A hotelier might call it revenue management, but it’s price gouging when those fleeing natural disasters must pay 200% or 300% above rack rates for hotel rooms.
As it is with any modern 68-year-old man, Twitter is one of my primary forms of communications—both benign and sometimes combative—with those I know and strangers I meet online. I recently engaged in an acrimonious exchange with someone in the hotel business who seemed to me to condone price gouging by hoteliers serving people escaping the effects of Hurricane Harvey.
While it’s hard to define what is a gouged price for a hotel room (100% over rack rate? 200%? More?), it’s something like the U.S. Supreme Court’s definition of pornography: I know it when I see it. Press reports coming from areas outside of southeast Texas shed light on a number of hotel operators who were charging exorbitant rates to those seeking refuge from the storm.
As of the last week of August, the Texas Attorney General had received nearly 700 complaints of gouging by businesses in the state, including some hotels. Best Western International took the bold step of rescinding the membership of a property in Texas accused of charging guests up to three times normal rates.
I believe (and I’ve written on this subject many times over the years) that hotel owners and operators have a moral—if not legal—obligation to show mercy on guests seeking shelter in their hotels from disasters. The extra revenue might be tempting, but it’s wrong to take advantage of people just because you can.
The hotelier with whom I was engaged in my Twitter exchange argued the storm will create extra expenses for hotels in and even outside of the disaster area. He mentioned things like higher insurance premiums, extra labor costs and other unspecified items. That’s certainly true for hotels that were flooded or otherwise forced to close during and after the storm. Not so much for properties well out of the strike zone.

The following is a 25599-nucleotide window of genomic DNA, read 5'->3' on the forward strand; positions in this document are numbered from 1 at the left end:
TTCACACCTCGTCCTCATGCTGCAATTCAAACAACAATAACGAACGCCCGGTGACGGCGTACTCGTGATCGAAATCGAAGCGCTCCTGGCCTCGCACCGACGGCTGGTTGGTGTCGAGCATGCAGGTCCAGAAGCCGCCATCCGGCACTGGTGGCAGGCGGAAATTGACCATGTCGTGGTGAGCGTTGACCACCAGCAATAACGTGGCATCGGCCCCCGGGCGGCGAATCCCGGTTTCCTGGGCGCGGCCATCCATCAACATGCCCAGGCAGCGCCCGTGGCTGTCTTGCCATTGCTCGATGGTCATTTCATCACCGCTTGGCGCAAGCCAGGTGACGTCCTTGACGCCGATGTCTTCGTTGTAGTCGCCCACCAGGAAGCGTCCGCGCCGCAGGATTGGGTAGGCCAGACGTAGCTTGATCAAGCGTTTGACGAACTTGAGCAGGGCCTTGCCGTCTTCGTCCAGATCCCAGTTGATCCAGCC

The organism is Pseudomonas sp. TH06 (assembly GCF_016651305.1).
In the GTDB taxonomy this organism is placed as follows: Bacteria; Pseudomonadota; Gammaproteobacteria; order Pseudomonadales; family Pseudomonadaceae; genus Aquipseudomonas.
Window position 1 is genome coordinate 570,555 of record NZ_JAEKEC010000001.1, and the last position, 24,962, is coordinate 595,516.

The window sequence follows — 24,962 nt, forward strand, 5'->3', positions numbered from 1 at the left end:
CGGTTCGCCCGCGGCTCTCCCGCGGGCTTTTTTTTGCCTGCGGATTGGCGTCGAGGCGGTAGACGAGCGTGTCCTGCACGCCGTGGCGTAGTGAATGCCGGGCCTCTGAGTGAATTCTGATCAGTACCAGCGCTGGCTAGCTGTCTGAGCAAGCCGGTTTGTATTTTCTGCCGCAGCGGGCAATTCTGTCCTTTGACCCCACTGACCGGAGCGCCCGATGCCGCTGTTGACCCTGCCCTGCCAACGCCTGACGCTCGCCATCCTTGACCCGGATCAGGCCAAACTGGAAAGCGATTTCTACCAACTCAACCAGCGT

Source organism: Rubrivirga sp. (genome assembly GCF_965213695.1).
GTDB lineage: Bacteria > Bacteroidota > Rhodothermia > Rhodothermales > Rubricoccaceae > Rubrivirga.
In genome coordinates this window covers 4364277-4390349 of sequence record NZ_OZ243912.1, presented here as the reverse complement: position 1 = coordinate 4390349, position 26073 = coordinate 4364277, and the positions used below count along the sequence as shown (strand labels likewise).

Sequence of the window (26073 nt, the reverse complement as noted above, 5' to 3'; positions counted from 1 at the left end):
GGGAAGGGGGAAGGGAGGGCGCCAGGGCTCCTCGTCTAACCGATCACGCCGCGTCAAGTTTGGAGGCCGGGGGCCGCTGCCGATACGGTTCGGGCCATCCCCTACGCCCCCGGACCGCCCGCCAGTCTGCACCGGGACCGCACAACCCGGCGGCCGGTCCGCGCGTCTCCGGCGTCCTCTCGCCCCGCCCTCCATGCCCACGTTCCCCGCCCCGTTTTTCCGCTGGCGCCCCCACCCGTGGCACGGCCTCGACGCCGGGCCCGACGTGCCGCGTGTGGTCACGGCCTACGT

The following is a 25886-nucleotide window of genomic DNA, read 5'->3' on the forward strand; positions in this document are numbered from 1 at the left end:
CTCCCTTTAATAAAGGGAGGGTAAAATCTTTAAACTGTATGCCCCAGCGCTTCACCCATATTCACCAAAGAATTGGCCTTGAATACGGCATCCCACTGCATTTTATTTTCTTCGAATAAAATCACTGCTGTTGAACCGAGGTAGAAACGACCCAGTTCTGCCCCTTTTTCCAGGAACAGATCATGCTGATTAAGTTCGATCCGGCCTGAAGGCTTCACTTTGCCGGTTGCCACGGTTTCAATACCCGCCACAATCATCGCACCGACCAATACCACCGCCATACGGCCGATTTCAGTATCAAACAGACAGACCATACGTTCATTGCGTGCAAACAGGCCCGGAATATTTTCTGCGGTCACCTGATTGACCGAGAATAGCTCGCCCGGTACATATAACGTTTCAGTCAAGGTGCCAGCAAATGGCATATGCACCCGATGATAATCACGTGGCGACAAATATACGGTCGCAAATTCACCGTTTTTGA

Here’s a little math to illuminate my point: Say a 100-room select-service property in small-town Texas has an average rate of $100 and average occupancy of 75%. For a typical week, that property garners $52,500 in gross room revenues.
If during a disaster, the operator moves the room rate to $300 a night and the hotel is full, weekly gross revenues jump to $210,000. Much of that extra revenue drops directly to the bottom line, yielding well over $150,000 in extra profits, which could pay for a lot of theoretical “extra expense” the hotel might encounter.
Others online have attributed these egregious rate hikes to simple yield management, just as hotels increase rates dramatically for special events such as the Super Bowl, Kentucky Derby, Indianapolis 500 or the eclipse. The difference is that guests willingly (and supposedly have the means) to pay highly inflated rates for special events. Unlike Harvey evacuees, these consumers attend these events by choice and also pay high hotel rates by their choice.
That’s much different for a middle-class family of four forced from their home and seeking shelter. They would probably expect to pay a premium for a hotel room, but it’s wrong to expect them to pay $300 a night for a room that on any other weeknight would be $100. A large swath of the working population doesn’t have the financial means to spend that kind of money over a period of four or five days or longer.
In the days after Harvey, the media was saturated with pleas for people to contribute to help those afflicted by the storm. The outlets for giving ranged from the Red Cross to football player J.J. Watt’s crowdfunded campaign. Not everyone—including some hotel owners, operators and workers—is able to donate in this way. But it seems to me the right, moral and hospitable thing for hotel owners to do is take mercy on anyone hurt by the storm who shows up at their front desks.
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